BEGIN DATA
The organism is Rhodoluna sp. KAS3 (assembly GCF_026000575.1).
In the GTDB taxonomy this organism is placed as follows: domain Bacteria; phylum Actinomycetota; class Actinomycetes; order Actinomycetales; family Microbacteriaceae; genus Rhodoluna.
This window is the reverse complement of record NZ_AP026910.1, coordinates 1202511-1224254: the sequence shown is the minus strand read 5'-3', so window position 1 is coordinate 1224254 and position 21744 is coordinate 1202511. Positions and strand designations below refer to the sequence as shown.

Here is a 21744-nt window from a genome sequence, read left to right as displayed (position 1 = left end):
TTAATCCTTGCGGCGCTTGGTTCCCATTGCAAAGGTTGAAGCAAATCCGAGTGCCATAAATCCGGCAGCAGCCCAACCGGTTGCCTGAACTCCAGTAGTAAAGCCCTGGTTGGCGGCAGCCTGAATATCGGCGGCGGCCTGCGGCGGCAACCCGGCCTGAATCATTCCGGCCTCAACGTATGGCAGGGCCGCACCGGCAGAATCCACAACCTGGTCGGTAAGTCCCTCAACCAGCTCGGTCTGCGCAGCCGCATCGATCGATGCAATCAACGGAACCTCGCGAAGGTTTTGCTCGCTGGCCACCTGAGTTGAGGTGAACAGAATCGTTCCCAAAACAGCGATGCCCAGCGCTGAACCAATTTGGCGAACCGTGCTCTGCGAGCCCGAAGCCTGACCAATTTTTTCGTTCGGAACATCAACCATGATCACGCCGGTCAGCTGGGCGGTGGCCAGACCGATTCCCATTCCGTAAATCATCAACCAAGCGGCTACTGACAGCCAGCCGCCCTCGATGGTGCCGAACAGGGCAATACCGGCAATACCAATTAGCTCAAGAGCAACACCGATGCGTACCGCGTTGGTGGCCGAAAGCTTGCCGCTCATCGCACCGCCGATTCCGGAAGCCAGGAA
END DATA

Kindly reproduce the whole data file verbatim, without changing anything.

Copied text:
The organism is Rhodoluna sp. KAS3 (assembly GCF_026000575.1).
In the GTDB taxonomy this organism is placed as follows: domain Bacteria; phylum Actinomycetota; class Actinomycetes; order Actinomycetales; family Microbacteriaceae; genus Rhodoluna.
This window is the reverse complement of record NZ_AP026910.1, coordinates 1202511-1224254: the sequence shown is the minus strand read 5'-3', so window position 1 is coordinate 1224254 and position 21744 is coordinate 1202511. Positions and strand designations below refer to the sequence as shown.

Here is a 21744-nt window from a genome sequence, read left to right as displayed (position 1 = left end):
TTAATCCTTGCGGCGCTTGGTTCCCATTGCAAAGGTTGAAGCAAATCCGAGTGCCATAAATCCGGCAGCAGCCCAACCGGTTGCCTGAACTCCAGTAGTAAAGCCCTGGTTGGCGGCAGCCTGAATATCGGCGGCGGCCTGCGGCGGCAACCCGGCCTGAATCATTCCGGCCTCAACGTATGGCAGGGCCGCACCGGCAGAATCCACAACCTGGTCGGTAAGTCCCTCAACCAGCTCGGTCTGCGCAGCCGCATCGATCGATGCAATCAACGGAACCTCGCGAAGGTTTTGCTCGCTGGCCACCTGAGTTGAGGTGAACAGAATCGTTCCCAAAACAGCGATGCCCAGCGCTGAACCAATTTGGCGAACCGTGCTCTGCGAGCCCGAAGCCTGACCAATTTTTTCGTTCGGAACATCAACCATGATCACGCCGGTCAGCTGGGCGGTGGCCAGACCGATTCCCATTCCGTAAATCATCAACCAAGCGGCTACTGACAGCCAGCCGCCCTCGATGGTGCCGAACAGGGCAATACCGGCAATACCAATTAGCTCAAGAGCAACACCGATGCGTACCGCGTTGGTGGCCGAAAGCTTGCCGCTCATCGCACCGCCGATTCCGGAAGCCAGGAA